Isaac Not Autistic- A Visual Coming of Age

Submitted By: Eva Slagle

My older brother has severe autism and epilepsy. By severe, I mean he cannot take care of himself, he is cognitively at the level of about a 2 or 3 year old and he struggles to communicate. Along with the communication struggles come violent behaviors. I have my fair share of scars and experiences that I wouldn't wish on anyone else.


Sadly, these experiences do not matter to the powers  in my state.


Isaac just turned 18 and he has also been moved up on the list for a care facility for adults with special needs where he would have 24/7 care and supervision. For the longest time, my parents have had to only discuss the violent behaviors to catch the attention of the powers in order to get Isaac placed in a facility. However, now that we are at that point where Isaac has been approved for a facility, and we as a family are now looking for a facility that meets Isaac's needs, we have encountered another problem.


No facility wants to accept Isaac due to the behaviors that we have previously described... and for obvious reasons. This situation is so bizarre to me. And I guess, as a means of coping, I have begun working on this new project. It helps me to take myself out of the situation and see it all from a photojournalist's perspective. I've been documenting Isaac's life lately - the good, the bad, and the utterly insane. In addition to documenting my brother's life, I'm also photographing my mom and dad and the situation's impact on them.


Due to Isaac’s lack of communication skills and inability to care for himself, he requires the full supervision of my mom and dad. He also needs full assistance in bathing as well as going to the bathroom. Isaac’s moods, especially in the Winter, are aggressive and difficult. He’s rarely in a good mood thus making the search for placement in a care facility that fits Isaac’s needs, an urgent one. My family and I have dealt with a variety of behaviors from Isaac - actions that are potentially harmful to himself, my younger siblings, myself, or my parents. He smacks his head when he gets upset and yells at himself to “calm down”. He will sometimes grab for my chest, arm, or neck when I don’t do what he wants like print out pictures of his favorite Veggie Tales VHS tapes. He pinches my sister when she doesn’t write events on his calendar for him. He’s attacked my dad while he was shaving him thus putting himself and my dad in danger. He’s also pushed my dad over and exerts every ounce of force into pinching my dad’s hands. He pinches my mom and grabs her from behind. My younger brother has learned that when Isaac makes his “angry sounds” it’s time to run into his room, lock the door, and hide until it’s safe. All of this didn’t matter to the powers that be in my state from the time he was able to pinch until a few months ago, and even now that he’s 18 and on the emergency placement list, the situation only barely matters.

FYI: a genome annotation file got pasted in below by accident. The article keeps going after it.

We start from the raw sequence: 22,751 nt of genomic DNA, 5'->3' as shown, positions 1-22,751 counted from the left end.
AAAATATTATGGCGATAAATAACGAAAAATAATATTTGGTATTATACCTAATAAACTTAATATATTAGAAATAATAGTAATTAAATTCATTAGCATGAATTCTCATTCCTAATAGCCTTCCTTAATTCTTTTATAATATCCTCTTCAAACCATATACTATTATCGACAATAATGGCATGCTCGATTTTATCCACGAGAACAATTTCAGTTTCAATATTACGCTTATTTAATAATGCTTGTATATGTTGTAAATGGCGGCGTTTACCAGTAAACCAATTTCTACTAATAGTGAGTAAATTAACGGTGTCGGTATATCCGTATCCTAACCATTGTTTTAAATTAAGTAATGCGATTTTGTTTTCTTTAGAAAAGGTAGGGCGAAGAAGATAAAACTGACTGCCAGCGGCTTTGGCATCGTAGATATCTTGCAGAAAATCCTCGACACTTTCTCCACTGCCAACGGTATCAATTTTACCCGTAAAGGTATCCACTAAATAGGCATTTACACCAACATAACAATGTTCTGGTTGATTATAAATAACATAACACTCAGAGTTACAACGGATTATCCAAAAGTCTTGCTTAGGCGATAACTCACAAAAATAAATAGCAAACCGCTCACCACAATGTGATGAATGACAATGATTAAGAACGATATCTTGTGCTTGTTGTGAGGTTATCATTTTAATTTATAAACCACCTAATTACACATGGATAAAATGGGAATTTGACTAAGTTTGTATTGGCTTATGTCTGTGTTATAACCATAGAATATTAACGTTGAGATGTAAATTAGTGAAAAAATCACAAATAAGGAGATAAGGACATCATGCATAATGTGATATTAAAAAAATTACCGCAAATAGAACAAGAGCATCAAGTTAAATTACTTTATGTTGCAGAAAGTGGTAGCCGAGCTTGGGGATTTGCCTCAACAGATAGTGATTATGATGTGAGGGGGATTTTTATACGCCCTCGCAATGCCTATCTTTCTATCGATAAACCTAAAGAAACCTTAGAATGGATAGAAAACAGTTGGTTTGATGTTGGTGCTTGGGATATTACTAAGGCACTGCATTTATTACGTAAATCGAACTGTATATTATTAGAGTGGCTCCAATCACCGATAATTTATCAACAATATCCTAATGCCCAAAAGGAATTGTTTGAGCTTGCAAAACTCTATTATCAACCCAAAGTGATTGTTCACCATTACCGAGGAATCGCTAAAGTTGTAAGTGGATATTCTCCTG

In addition to all of Isaac’s aggressive behaviors, seizures have been a rather new development in our lives. Usually people with autism experience seizures, but Isaac didn’t have his first one until after he turned 17 making the challenge of finding a facility to accept him that much harder.


This situation has added a great amount of stress to my parents. Stress and tears as a result of years of “autism escapades” as I call them. Unexplainable behaviors such as putting his fist through one of the window panes as well as fighting for the Free and Appropriate Public Education that he is entitled to (FAPE) and even keeping up with a complex medication routine.


I hope the photographs I’ve been able to capture provide insight into an example of life with a person with special needs. Of course there are moments of total joy (I absolutely love my life so this project is most definitely not me complaining about my situation), but there are also moments of fear and frustration. Other siblings of people with special needs wouldn’t dream of discussing their life like this, and even parents insist on enduring their situation and keeping the behaviors secret. I refuse. I hope that these photographs could be somewhat encouraging to families in a similar situation. To show them that there are others who are struggling as well. But I also want this project to bring awareness to those who are not aware that living with a person with special needs isn’t near as cute and inspiring as others may make it out to be.